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10 Inexpensive Upgrades for a More Sustainable Home

Sustainability is more than just a buzzword. In today's world, it's a lifestyle. Sustainable homes reduce their impact on the environment while still meeting everyday needs. Whether you're planning to build your dream home or just make some environmentally friendly updates, here are 10 inexpensive upgrades for a more sustainable home.

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shutterstock_517898209 shopping for led light bulbsl i g h t p o e t/Shutterstock

Upgrade to LED

It’s time to give your lighting an upgrade. While LED bulbs may cost you a little more upfront, the bulbs use 75 percent less energy and last up to 25 times longer than incandescent bulbs. That means you’ll spend less on your electric bill and fewer bulbs will end up in landfills.

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shutterstock_478170754 solar panel roof energyguentermanaus/Shutterstock

Explore Solar

If you want to reduce your carbon footprint, explore solar options. Solar panels may be cheaper than you think and you may qualify for tax credits if you install rooftop solar panels on your home. Depending on your home’s solar productivity, you may even be able to add clean power to the power grid.

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shutterstock_707335804 native plantsDorothy Chiron/Shutterstock

Go Native

Adding native plants and trees to your landscaping is a smart move since native landscaping is low maintenance, meaning you’ll use less water for irrigation and native plants don’t generally require the use of fertilizers and pesticides. Native plants also help local wildlife and insects thrive.

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shutterstock_420977155 rechargeable recyclable batteriesMaxx-Studio/Shutterstock

Make Smart Purchases

When buying items for your sustainable home, choose wisely. For instance, choose rechargeable batteries which will limit the amount of waste that can’t be recycled. Reach for washable napkins instead of paper and look for biodegradable trash bags. Use reusable food containers for leftovers instead of plastic bags.

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shutterstock_686242249 compost vegetablesimray/Shutterstock


Put those produce scraps and yard waste to good use and start a compost pile! Not only will you keep items out of the landfill, you can create a rich soil that will help your vegetable garden and flowers. You’ll need both green and brown items for your compost, so think vegetable scraps, egg shells, leaves and coffee grounds.

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shutterstock_363811 fix leaky pipes bathroom sinkLisa F. Young/Shutterstock

Fix Leaky Pipes

If you have leaky pipes or faucets in your sustainable home, you’re wasting water. In fact, if your faucet dripped once every second of the day, it would take just over four hours to reach one gallon. Take a few minutes to make sure the pipes and faucets in your home aren’t dripping.

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shutterstock_503898127 recycle bin garbage canAleksandra Suzi/Shutterstock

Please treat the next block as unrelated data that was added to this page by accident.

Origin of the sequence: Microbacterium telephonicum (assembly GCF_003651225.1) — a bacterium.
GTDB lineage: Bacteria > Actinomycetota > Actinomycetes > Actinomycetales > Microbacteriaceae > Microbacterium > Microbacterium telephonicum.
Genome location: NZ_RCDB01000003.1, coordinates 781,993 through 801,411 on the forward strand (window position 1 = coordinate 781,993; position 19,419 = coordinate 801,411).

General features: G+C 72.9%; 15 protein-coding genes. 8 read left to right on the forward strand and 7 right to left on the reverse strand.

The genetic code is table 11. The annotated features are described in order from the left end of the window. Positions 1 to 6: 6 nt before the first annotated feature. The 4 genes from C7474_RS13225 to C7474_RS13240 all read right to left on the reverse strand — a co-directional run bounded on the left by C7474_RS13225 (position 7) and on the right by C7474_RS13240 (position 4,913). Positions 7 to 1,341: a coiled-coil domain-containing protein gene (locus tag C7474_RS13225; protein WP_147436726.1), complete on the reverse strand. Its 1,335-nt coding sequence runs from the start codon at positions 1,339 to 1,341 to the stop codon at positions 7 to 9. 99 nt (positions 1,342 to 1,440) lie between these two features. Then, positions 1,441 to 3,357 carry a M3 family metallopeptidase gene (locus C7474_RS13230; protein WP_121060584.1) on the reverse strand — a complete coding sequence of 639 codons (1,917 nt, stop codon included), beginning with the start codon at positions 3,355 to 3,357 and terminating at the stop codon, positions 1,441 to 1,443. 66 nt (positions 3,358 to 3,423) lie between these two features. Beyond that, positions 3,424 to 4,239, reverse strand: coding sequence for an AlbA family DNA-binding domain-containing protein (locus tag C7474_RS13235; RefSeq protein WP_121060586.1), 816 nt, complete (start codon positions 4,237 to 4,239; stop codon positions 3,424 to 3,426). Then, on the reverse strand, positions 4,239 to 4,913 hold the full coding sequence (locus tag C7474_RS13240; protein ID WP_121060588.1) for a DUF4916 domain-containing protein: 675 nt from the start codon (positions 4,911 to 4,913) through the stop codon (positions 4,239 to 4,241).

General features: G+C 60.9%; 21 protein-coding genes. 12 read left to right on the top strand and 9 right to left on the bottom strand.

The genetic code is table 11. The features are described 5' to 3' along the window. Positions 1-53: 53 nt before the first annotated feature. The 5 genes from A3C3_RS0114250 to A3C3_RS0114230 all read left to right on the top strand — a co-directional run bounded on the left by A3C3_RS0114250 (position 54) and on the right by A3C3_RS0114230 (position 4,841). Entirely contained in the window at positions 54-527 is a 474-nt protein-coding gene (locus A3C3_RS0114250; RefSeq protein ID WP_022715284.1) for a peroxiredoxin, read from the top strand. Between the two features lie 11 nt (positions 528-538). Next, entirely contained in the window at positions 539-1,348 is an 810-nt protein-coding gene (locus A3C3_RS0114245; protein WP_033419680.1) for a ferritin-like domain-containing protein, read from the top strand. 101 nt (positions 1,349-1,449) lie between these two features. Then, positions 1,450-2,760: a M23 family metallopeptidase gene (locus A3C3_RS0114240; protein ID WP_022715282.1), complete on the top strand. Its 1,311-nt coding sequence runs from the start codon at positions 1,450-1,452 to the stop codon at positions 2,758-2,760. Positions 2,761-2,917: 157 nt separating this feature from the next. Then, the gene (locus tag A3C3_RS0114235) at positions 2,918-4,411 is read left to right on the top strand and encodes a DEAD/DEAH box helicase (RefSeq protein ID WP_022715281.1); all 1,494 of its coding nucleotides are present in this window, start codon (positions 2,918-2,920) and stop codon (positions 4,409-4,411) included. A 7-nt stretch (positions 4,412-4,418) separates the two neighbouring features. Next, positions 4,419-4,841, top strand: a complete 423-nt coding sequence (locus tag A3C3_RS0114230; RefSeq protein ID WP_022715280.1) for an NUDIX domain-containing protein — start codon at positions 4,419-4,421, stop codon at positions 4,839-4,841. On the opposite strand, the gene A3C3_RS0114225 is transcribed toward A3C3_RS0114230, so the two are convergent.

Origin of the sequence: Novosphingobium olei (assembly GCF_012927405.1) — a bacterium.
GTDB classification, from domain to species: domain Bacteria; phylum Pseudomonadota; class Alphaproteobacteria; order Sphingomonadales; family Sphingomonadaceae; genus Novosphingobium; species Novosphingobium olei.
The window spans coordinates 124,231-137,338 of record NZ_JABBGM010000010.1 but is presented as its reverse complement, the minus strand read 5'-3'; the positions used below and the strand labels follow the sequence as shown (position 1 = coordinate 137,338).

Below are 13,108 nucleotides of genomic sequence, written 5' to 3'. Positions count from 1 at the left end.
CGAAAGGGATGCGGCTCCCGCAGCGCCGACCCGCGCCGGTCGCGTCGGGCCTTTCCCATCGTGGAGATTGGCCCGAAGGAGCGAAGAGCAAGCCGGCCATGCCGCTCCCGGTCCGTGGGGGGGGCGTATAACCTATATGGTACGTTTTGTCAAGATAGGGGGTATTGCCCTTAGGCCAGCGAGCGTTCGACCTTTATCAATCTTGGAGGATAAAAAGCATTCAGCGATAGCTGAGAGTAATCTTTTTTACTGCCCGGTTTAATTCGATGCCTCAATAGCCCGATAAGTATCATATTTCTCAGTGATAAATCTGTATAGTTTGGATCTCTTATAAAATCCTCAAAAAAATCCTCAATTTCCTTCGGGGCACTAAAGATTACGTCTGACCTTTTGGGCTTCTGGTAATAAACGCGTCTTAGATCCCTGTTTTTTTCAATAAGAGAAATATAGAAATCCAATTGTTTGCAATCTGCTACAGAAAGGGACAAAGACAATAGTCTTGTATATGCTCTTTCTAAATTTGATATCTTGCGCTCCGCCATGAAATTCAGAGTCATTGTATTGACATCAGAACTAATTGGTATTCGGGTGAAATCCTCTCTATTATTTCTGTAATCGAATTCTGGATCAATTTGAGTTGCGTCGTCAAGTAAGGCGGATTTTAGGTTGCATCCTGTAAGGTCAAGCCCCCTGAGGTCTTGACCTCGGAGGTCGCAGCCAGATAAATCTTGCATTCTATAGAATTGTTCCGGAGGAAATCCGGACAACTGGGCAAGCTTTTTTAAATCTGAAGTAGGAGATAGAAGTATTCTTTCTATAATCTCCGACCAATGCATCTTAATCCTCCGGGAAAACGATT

Reuse and Recycle

Reduce the amount of waste your home sends to the landfill and recycle and reuse items whenever you can. For instance, try repairing that broken dining chair instead of tossing it. Make a recycling bin for items such as cardboard, plastic and cans.

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shutterstock_79153633 low flow shower headDmitry Bruskov/Shutterstock

Switch to Low-Flow

The average family uses 40 gallons of water a day just in showering, according to for a more sustainable home, upgrade to a low-flow showerhead which will use no more than 2 gallons of water per minute. Keep showers to five minutes or fewer to reduce your home’s water consumption even more.

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FH10APR_507_05_004 sustainable home collect rain water binsFamily Handyman

Collect Rainwater

For less than $100, you can build your own rain barrel and start collecting rainwater. Use the water in your vegetable and flower gardens. Since rainwater is naturally devoid of chemicals, it’s perfect for your lawn, gardens and potted plants.

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shutterstock_430417003 window treatments curtains lightSyda Productions/Shutterstock

Add Window Treatments

Curtains and blinds not only add to your decor, they help save energy. Look for window treatments that can help prevent heat loss in winter and help keep your home cool in the summer. Caulk and weather stripping around the windows can also help reduce air leakage.

Up next, check out these green home products to keep your home less toxic and more eco-friendly.

Rachel Brougham
Rachel Brougham lived through a major home renovation in 2019, knows the ups and downs of home improvement, and loves sharing tips with readers. A veteran journalist of both print and television, she’s won several awards for her writing and has covered everything from the environment and education to health care, politics and food. She’s written for several publications beyond newspapers including Bob Vila, Taste of Home and Minnesota Parent, and she currently writes a weekly syndicated newspaper column. Her memoir, Widowland, about the sudden loss of her husband, was published in 2022. She specializes in everything from home decor and design to lawn and garden, product reviews and pet care. When she’s not writing, you can usually find her tending to her garden (both vegetables and native plants), playing with her dog, watching sports with her family or getting some exercise. A native of Michigan, she currently lives in Minneapolis. An avid user of Instagram, you can follow her @RachBrougham.